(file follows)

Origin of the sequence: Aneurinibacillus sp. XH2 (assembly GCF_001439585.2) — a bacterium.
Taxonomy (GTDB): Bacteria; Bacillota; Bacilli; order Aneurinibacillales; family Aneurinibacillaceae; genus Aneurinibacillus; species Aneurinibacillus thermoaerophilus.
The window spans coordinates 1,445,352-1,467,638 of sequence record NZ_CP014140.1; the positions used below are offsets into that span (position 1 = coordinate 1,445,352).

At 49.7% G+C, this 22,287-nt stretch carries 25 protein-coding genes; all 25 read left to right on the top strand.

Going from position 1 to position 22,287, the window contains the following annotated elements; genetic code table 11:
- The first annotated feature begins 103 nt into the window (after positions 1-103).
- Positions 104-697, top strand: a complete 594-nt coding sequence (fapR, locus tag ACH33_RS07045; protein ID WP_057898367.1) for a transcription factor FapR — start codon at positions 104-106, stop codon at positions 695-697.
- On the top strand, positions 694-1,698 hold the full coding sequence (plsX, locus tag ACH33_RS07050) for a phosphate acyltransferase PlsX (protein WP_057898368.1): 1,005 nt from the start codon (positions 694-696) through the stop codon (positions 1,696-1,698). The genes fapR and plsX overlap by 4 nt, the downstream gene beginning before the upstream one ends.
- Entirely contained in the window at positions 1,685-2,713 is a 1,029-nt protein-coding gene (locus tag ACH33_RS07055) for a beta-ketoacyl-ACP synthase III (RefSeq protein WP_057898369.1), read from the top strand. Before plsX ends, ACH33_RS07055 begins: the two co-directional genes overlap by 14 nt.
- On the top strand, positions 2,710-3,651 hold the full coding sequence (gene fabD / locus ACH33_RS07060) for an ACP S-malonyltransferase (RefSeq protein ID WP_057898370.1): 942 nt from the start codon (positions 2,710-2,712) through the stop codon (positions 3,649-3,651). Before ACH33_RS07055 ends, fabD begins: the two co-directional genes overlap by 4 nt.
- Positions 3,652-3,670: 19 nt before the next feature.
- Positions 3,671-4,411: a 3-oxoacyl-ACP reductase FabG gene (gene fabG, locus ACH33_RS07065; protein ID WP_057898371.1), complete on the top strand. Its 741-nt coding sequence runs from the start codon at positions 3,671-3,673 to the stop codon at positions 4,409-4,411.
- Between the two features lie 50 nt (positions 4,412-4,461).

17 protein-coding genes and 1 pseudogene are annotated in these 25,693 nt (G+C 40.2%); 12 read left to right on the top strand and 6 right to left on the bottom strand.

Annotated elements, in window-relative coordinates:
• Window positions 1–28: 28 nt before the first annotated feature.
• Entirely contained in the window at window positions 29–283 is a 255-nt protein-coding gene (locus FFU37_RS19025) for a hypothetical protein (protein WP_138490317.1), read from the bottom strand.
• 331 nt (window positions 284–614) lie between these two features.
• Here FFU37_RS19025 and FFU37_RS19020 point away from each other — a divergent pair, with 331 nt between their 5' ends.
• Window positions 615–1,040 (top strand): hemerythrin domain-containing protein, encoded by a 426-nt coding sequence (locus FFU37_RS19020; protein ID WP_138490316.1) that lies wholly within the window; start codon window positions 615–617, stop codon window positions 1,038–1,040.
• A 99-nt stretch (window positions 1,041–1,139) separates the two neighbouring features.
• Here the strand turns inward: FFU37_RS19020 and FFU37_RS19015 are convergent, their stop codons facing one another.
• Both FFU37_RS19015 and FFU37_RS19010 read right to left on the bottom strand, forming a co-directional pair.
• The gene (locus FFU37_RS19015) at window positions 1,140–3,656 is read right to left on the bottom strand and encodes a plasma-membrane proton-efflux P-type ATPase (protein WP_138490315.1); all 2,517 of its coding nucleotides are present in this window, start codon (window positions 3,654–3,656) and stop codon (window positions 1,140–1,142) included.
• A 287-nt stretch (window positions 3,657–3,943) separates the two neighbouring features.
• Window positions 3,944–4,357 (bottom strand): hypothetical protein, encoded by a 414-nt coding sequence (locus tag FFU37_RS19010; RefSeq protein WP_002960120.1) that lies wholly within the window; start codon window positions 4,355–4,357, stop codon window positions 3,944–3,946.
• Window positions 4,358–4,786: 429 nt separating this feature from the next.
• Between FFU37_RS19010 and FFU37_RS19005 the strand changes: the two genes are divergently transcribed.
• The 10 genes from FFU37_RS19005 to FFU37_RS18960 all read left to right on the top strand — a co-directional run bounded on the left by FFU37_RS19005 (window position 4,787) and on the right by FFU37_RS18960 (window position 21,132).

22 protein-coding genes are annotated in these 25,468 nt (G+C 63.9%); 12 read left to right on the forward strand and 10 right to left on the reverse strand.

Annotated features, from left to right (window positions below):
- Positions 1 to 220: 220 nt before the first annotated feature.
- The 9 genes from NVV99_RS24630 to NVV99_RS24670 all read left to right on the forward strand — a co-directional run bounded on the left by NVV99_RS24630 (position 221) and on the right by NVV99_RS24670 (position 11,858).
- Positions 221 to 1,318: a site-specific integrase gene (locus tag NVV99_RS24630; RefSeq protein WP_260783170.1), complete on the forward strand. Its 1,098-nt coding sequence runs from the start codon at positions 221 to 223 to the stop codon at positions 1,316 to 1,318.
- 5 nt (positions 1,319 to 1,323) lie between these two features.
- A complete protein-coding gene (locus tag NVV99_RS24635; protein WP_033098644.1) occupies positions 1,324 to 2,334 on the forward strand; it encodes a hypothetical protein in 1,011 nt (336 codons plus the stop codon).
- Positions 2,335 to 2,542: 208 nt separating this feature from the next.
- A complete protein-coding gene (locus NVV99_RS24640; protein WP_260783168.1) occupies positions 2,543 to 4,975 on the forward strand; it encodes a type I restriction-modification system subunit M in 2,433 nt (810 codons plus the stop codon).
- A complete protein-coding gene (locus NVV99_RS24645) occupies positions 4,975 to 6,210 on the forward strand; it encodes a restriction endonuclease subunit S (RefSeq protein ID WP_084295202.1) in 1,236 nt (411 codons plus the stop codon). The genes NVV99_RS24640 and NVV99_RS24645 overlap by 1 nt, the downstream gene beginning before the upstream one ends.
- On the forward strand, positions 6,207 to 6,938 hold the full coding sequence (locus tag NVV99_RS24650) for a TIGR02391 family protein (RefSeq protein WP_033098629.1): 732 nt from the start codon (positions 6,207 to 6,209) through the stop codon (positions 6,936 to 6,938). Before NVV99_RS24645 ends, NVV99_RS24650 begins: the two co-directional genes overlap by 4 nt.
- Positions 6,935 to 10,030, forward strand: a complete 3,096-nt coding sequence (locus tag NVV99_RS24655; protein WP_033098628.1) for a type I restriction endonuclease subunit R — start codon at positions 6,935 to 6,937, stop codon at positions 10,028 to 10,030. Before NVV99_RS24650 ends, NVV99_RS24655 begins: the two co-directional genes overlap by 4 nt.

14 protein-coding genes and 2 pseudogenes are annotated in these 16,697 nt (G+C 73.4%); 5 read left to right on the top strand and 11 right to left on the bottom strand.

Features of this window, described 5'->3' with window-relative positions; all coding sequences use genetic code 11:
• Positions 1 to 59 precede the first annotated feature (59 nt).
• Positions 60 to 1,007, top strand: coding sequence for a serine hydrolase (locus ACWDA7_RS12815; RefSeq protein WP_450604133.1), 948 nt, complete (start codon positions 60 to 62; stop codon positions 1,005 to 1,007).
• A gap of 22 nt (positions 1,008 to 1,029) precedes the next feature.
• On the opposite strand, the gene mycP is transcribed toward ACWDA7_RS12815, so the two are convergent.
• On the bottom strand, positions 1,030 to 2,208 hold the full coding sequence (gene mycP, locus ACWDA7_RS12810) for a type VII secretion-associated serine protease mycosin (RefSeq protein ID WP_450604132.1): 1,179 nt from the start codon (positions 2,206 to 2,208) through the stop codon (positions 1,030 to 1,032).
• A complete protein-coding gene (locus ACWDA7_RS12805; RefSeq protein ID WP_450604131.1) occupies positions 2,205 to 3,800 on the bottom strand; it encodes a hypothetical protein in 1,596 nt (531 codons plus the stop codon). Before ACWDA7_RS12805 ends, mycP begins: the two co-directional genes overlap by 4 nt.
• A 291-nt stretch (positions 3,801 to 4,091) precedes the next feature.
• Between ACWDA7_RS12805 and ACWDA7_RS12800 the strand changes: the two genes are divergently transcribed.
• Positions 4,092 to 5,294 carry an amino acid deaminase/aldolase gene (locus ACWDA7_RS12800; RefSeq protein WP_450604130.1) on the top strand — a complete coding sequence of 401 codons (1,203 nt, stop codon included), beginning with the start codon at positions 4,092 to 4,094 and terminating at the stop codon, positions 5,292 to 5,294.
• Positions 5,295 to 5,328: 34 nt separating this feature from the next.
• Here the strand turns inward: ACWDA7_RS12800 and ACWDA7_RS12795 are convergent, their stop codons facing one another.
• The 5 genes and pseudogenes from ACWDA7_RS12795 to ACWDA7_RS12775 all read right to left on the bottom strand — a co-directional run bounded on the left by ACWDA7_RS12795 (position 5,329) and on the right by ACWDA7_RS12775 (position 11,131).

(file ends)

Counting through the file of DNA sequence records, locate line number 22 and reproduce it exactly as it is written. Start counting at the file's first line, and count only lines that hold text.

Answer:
• Here the strand turns inward: FFU37_RS19020 and FFU37_RS19015 are convergent, their stop codons facing one another.